verify(mockTwitter).post("New blog post: short");
    }

Listing 5 – Fixing and verifying

Et voila, our test case is now successful. Our business logic has been isolated and unit-tested.

One last note about using Spring to inject mocks, that’s just a no-brainer:

	<bean id="twitterService" class="org.mockito.Mockito" factory-method="mock">
		<constructor-arg value="com.domain.TwitterService" />
	</bean>

Listing 6 – Mocked spring bean

This, with just a few other well documented features, will take you a long way when it comes to mocking and unit-testing.

2. What is so cool about Mockito?

Szczepan Faber, the author of Mockito, has a few things to say on why his tool is well done and conceptually right for unit-testing. I will just focus on a few details which struck me.

Great name

What a great branding! And there’s a great dose of humor on Mockito home page. I love it. Maybe that shouldn’t matter but we, programmers (should I say human beings …), are just kids. We love playing with new toys as long as they’re attractive and fun.

Simplicity: no boilerplate code to write

Mockito is outrageously simple. In fact, I wish I could write something so simple. All the complexity is hidden from the end-user, providing only a simple, yet powerful, API.

This API consists mostly of static methods, that’s an awesome design decision in this case. No need to instantiate unnecessary objects for the single purpose to look object oriented.

Let’s compare this to, let’s say, log4j, which is also a simple and popular library.

private static Logger logger = Logger.getLogger(MyClass.class);

Couldn’t we avoid instantiating these loggers in every class? 99% of the time by putting the current class as constructor argument, which is error-prone.

Generics at their best

Outside of the JDK, Mockito is the smartest usage of generics I’ve ever seen, even including the JDK maybe.

Let’s consider 3 of the main methods we covered in the first section, mock, when and verify. They all use a type parameter, which allows them to return an object of the type needed by the end-user.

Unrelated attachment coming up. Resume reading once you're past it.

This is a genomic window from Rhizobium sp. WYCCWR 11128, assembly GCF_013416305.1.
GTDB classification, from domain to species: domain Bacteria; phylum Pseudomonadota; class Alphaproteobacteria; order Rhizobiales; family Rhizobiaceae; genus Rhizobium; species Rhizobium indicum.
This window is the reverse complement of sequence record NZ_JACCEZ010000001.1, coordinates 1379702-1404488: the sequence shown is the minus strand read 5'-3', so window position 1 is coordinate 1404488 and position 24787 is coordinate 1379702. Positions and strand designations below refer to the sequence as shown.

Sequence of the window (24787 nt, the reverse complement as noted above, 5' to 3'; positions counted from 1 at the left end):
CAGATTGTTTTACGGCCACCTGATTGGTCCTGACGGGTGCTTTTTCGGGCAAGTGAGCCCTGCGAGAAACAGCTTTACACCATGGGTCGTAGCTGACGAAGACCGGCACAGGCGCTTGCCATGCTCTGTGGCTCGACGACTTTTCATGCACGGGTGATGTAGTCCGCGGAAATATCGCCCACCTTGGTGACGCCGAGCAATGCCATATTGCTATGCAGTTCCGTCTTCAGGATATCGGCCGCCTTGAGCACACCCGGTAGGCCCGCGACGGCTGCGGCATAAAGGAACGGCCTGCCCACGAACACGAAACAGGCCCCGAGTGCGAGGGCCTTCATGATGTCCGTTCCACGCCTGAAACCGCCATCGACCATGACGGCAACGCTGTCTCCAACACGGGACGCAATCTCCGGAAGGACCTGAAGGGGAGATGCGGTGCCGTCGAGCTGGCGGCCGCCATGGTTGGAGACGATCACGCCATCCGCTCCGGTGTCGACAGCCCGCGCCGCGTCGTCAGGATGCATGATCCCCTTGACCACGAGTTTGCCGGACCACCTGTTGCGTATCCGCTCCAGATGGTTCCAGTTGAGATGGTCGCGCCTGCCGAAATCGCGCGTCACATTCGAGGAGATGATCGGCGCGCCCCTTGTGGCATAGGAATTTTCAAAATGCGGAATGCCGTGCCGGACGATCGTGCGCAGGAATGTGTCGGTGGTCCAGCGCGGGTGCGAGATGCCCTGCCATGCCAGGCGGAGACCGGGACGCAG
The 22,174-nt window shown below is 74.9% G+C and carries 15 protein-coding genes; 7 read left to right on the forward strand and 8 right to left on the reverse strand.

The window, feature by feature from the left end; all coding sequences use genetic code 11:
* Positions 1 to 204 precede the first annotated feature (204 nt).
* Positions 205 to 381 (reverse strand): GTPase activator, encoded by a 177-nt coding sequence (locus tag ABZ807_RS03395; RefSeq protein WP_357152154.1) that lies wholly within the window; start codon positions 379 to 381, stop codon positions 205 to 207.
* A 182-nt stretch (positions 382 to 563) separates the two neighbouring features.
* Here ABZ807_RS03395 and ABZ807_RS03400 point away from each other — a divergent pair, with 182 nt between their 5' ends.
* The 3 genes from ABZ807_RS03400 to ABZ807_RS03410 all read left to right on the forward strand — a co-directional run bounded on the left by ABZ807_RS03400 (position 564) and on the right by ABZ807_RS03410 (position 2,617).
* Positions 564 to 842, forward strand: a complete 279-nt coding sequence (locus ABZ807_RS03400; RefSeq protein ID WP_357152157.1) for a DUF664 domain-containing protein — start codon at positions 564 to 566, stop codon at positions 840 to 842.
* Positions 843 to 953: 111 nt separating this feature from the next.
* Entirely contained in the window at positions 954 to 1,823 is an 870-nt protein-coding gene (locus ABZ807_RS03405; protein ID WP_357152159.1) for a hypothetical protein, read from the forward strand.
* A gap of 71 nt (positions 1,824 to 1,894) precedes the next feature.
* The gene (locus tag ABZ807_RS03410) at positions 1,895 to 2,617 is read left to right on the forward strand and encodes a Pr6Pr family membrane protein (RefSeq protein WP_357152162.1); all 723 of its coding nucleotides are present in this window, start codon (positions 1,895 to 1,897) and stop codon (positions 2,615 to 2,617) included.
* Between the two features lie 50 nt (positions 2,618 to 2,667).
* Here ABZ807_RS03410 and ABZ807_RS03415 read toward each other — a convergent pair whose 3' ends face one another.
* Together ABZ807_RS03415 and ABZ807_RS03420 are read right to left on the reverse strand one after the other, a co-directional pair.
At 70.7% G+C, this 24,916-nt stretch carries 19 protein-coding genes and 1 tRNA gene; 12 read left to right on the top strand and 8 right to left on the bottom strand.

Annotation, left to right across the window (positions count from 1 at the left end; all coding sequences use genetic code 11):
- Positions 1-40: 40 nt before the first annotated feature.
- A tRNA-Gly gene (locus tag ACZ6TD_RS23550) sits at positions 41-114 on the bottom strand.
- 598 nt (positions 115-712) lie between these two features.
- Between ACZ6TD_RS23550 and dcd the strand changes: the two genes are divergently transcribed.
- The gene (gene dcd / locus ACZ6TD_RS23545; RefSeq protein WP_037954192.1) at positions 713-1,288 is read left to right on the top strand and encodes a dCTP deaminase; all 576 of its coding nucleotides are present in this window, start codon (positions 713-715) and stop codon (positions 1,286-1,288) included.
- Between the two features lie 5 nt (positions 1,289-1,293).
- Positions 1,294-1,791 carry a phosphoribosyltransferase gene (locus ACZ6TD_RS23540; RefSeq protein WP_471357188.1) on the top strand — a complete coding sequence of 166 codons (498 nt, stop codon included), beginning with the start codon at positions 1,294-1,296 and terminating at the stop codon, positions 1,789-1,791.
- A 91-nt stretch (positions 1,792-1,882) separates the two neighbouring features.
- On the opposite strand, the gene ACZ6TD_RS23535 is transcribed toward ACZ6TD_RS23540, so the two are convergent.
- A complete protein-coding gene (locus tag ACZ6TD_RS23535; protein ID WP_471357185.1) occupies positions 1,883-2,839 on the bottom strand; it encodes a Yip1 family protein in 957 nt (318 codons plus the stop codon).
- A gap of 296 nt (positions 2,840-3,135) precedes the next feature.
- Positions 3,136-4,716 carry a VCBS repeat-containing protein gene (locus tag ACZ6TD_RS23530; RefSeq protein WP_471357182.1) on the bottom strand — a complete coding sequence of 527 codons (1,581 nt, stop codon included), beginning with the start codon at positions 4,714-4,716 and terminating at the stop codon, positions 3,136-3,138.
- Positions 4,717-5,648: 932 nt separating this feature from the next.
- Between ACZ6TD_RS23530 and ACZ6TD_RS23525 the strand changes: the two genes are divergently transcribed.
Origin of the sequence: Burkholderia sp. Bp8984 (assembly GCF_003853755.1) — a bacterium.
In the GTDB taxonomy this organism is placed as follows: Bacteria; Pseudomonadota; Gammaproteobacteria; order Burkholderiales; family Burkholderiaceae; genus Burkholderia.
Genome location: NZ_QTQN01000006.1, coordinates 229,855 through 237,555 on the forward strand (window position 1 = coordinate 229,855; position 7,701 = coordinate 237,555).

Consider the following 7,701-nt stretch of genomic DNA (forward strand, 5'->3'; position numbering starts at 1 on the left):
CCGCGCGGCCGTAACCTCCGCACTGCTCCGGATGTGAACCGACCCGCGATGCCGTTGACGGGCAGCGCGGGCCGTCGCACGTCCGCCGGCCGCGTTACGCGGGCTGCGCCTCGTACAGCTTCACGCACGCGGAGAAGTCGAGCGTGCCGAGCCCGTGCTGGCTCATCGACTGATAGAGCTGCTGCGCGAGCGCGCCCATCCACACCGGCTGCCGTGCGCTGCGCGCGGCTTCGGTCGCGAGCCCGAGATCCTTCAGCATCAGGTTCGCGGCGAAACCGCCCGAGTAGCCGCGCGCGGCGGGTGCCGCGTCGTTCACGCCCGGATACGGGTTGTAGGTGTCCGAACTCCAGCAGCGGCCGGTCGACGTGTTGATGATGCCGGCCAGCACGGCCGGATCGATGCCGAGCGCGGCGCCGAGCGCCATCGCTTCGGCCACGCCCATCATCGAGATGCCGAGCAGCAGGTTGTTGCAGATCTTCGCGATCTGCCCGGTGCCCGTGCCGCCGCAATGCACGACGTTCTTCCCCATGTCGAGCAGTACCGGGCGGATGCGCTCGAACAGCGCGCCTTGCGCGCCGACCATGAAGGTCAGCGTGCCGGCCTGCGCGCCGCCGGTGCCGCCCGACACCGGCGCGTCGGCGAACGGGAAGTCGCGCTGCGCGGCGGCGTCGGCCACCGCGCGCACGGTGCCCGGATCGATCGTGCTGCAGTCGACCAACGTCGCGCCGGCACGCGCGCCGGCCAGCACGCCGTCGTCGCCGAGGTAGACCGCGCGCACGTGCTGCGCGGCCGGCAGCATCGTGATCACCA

For the method mock, it’s obvious, Mockito uses the magic of cglib to create a mock of the specified type, the class to mock.

The method when is not less magical. Here is again the syntax I used earlier:

when(mockShortener.shortenUrl(anyString())).thenReturn("short");

Think about it twice. How would you implement that yourself? Not easy, right?

Our real shortenUrl method was returning a String. The mocked version has to return an object which is a String so it can be used in the code to test. But it also has to be more than a String, so that when used as argument to the when method, it provides a way to modify the behavior of the mock.

The thenReturn method uses a type parameter to ensure the developer pass an object of the same type than the return type of the method “passed” to when  … Simple in the API, impressive under the hood.

The verify method is of the same caliber.

verify(mockTwitter).post("New blog post: short");

It returns an object implementing all the methods of the mocked class, allowing another nice method chaining. But when a method of this object is called, it checks the state of the mock against the given argument to validate it was actually called this way in our tested code.

3. Conclusion

Mockito is a great library. It should be used extensively. But that doesn’t stop here. Mockito is a great source of inspiration for any developer who wants to improve his designing skills.